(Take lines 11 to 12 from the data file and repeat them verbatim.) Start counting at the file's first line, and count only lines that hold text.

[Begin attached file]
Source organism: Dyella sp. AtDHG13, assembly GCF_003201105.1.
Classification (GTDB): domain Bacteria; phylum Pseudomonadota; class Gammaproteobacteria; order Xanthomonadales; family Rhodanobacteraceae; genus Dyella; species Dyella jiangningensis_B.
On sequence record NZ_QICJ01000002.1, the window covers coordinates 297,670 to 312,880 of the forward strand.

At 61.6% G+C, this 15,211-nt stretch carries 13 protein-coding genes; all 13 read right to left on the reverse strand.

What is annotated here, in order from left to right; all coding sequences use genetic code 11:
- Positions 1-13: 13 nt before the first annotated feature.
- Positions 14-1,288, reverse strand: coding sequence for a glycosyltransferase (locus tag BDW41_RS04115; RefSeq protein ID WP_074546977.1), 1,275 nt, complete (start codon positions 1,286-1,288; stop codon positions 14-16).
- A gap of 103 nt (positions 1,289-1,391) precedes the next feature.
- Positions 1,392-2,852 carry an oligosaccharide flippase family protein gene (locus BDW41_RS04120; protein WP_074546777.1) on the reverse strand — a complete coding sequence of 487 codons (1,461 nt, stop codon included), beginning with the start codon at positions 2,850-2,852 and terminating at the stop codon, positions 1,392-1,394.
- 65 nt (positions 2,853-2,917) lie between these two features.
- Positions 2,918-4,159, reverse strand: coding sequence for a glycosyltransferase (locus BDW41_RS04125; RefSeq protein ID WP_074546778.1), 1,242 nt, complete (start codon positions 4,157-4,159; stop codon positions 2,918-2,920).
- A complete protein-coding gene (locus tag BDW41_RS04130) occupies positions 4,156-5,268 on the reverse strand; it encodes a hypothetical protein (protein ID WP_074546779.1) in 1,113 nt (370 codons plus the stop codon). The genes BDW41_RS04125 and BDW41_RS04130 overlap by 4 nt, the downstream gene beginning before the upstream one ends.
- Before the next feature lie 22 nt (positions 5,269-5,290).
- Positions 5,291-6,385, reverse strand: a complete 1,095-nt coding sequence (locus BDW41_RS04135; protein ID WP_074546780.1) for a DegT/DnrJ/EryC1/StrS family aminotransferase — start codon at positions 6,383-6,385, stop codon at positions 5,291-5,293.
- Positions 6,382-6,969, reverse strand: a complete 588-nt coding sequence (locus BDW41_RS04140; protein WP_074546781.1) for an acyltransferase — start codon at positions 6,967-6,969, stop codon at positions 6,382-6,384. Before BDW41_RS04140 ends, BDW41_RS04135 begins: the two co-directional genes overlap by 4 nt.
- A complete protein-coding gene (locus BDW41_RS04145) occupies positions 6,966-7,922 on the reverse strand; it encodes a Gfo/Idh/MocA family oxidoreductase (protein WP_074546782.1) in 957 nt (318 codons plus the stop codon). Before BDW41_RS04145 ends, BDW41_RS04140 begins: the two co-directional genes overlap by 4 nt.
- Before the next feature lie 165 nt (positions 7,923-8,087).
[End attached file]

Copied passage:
- Positions 2,918-4,159, reverse strand: coding sequence for a glycosyltransferase (locus BDW41_RS04125; RefSeq protein ID WP_074546778.1), 1,242 nt, complete (start codon positions 4,157-4,159; stop codon positions 2,918-2,920).
- A complete protein-coding gene (locus tag BDW41_RS04130) occupies positions 4,156-5,268 on the reverse strand; it encodes a hypothetical protein (protein ID WP_074546779.1) in 1,113 nt (370 codons plus the stop codon). The genes BDW41_RS04125 and BDW41_RS04130 overlap by 4 nt, the downstream gene beginning before the upstream one ends.